PH: Hampton man receives posthumous medals for WWII service
PORTSMOUTH - A Hampton man who sought to honor his late brother's heroism during World War II saw his efforts come to fruition Thursday at a posthumous medal award ceremony at the Pease Air National Guard Base.
Philip Sangenario was an Army National Guard private who was among the first paratroopers who parachuted into Normandy, France, on D-Day as a member of the 502nd Parachute Infantry Regiment, 101st Airborne Division.
He never received medals for his service, an injustice that his brother, John Sangenario, 81, sought to correct. He contacted U.S. Sen. Kelly Ayotte's office for assistance, setting in motion a series of events that led to Thursday's ceremony.
"This is righting an injustice that needs to be righted," said Ayotte, R-N.H., to a crowd featuring Sangenario's family and members of the Air National Guard Base, including Col. Paul Hutchinson, commander of the 157th Air Refueling Wing at Pease. "Can you imagine the courage it took to jump from that plane on D-Day, not knowing what would happen?"
The Sangenario family received the Bronze Star Medal, American Campaign Medal, Combat Infantryman Badge, Presidential Unit Citation with one bronze oak leaf cluster, American Defense Service Medal, European-African-Middle Eastern Campaign Medal with four bronze service stars with arrowhead, World War II Victory Medal, Good Conduct Medal and Honorable Service Lapel Button.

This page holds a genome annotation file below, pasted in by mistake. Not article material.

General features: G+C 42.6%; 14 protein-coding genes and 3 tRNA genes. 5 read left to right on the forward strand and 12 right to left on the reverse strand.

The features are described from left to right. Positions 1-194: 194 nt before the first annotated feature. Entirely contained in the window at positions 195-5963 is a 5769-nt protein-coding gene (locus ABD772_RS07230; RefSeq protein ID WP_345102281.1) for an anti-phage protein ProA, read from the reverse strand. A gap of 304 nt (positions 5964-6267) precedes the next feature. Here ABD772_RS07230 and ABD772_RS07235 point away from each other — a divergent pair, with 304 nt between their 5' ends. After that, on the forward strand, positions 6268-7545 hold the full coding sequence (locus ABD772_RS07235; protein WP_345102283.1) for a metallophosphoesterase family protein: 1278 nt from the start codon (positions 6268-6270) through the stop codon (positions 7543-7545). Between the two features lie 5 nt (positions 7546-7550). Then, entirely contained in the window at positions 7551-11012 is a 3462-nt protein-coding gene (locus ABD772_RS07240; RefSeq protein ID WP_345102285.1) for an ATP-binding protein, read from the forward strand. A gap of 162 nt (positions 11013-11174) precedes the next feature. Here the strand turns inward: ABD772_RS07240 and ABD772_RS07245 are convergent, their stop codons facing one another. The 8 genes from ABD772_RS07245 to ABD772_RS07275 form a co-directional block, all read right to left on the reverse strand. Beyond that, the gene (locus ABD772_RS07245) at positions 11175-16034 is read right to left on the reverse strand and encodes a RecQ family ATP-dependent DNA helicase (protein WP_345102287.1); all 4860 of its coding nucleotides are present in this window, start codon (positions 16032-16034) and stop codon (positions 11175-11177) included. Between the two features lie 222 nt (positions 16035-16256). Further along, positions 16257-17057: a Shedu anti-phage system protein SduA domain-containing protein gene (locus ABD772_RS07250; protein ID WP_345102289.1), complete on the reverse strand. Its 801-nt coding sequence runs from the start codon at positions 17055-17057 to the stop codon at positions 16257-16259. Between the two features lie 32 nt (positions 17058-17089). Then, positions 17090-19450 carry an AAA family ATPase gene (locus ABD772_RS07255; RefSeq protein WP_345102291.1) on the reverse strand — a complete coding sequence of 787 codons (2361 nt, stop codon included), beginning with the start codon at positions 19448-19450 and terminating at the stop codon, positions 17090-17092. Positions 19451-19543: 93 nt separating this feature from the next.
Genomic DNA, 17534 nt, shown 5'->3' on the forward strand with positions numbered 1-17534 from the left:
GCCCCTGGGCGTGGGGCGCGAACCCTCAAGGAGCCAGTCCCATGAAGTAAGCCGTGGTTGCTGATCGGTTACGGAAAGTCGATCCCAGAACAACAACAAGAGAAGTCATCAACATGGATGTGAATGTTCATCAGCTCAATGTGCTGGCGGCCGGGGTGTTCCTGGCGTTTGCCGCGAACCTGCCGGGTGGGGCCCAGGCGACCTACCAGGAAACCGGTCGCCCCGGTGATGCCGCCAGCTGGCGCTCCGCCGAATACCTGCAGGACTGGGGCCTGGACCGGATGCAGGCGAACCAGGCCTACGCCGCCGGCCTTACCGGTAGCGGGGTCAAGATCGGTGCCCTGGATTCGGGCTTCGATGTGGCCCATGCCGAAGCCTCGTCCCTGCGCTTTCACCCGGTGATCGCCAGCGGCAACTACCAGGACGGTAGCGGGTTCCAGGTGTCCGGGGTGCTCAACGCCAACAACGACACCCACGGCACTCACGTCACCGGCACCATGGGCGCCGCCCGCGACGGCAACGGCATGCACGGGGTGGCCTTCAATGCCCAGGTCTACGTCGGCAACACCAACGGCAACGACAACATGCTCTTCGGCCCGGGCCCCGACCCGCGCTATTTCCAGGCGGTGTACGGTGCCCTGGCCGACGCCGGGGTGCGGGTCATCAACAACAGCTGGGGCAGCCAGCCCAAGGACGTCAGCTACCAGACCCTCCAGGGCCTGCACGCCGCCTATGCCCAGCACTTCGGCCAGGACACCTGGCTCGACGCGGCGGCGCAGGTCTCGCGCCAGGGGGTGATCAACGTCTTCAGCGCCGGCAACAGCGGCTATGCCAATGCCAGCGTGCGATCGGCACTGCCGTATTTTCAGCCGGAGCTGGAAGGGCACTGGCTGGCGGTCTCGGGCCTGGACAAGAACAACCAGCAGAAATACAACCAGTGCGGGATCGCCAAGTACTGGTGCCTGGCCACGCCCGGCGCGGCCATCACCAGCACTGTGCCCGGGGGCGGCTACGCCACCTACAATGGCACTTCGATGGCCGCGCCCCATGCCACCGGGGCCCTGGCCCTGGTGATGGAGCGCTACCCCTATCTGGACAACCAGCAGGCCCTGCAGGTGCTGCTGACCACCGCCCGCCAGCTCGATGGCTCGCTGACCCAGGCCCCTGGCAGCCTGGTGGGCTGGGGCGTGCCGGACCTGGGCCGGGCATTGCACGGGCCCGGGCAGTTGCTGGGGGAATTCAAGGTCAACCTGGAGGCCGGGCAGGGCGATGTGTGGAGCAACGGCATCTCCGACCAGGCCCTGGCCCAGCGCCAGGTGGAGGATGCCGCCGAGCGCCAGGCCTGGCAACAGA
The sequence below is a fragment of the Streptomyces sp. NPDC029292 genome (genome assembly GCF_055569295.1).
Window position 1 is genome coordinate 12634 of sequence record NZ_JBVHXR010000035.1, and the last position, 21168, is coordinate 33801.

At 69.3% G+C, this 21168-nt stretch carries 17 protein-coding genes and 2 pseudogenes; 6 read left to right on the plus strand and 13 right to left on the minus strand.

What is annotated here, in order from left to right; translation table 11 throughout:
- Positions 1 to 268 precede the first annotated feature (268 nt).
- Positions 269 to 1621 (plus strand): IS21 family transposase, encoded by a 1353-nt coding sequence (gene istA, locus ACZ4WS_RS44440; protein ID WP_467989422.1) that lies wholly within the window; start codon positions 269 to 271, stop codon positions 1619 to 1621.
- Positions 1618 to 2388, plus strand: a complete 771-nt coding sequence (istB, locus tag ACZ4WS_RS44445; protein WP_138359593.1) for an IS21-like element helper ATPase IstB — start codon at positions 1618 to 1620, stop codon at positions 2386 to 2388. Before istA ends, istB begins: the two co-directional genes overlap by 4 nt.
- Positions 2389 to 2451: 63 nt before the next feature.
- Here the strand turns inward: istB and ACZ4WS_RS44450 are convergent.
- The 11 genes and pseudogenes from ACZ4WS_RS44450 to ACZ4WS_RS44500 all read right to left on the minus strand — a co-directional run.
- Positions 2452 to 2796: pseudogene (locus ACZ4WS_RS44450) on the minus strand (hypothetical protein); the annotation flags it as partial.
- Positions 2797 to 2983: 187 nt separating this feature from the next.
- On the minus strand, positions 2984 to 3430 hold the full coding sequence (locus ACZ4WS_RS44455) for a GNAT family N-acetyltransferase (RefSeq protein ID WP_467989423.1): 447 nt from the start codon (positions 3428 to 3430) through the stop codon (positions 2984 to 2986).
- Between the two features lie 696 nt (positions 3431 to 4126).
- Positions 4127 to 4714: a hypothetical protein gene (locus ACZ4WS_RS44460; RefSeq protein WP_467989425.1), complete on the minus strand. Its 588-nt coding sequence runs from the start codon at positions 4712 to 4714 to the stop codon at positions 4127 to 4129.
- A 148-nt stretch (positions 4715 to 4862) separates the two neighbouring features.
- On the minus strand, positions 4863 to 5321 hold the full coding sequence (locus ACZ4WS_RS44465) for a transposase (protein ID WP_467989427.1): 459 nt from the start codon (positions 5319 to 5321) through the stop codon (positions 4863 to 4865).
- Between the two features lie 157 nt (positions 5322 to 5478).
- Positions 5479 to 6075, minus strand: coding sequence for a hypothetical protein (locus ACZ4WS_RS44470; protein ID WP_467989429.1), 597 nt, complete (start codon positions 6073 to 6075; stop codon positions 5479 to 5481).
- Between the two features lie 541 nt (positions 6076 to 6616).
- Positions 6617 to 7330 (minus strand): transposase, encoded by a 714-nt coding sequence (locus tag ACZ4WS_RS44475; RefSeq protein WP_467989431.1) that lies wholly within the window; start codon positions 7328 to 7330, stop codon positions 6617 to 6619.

They also received a silver star, which Hutchinson described as "one of the most significant medals" representing valor in combat and a tribute to Philip's service.
"This will be a lasting memory of him. We say to the family, 'Keep this near and dear,'" he said.
After the ceremony, a tearful John Sangenario said he is the last of his family's generation and wanted to honor what his brother did.
"I have a memory that needs to be preserved," he said, "so my kids can understand they have the genes of a hero."
Sangenario said his brother, who passed away in 1991, "really was a representation of what we now call the 'Greatest Generation.'" After the war, Philip returned home, got a job as a book binder at a printing press and later became president of the company, John Sangenario said.
He said Philip never talked much about the war and family members never pressed him for details. "He wasn't interested in the notoriety of it all," he said.
Multiple generations of the Sangenario family attended the ceremony, including two of John's five children. Philip never had children, he said.
Susan Sangenario, John's daughter-in-law, said the ceremony was "magnificent" and that she "never knew that so many medals were due to (Philip)."
The family thanked Ayotte for assisting their mission, but Ayotte said the pleasure was all hers. "To me this is the greatest privilege I could have as a United States senator," she said. "That's the least we can do for them."
Ayotte said that if other constituents have family members they believe were not honored for their military service, they should contact her office, which will work on their behalf to secure medals of honor.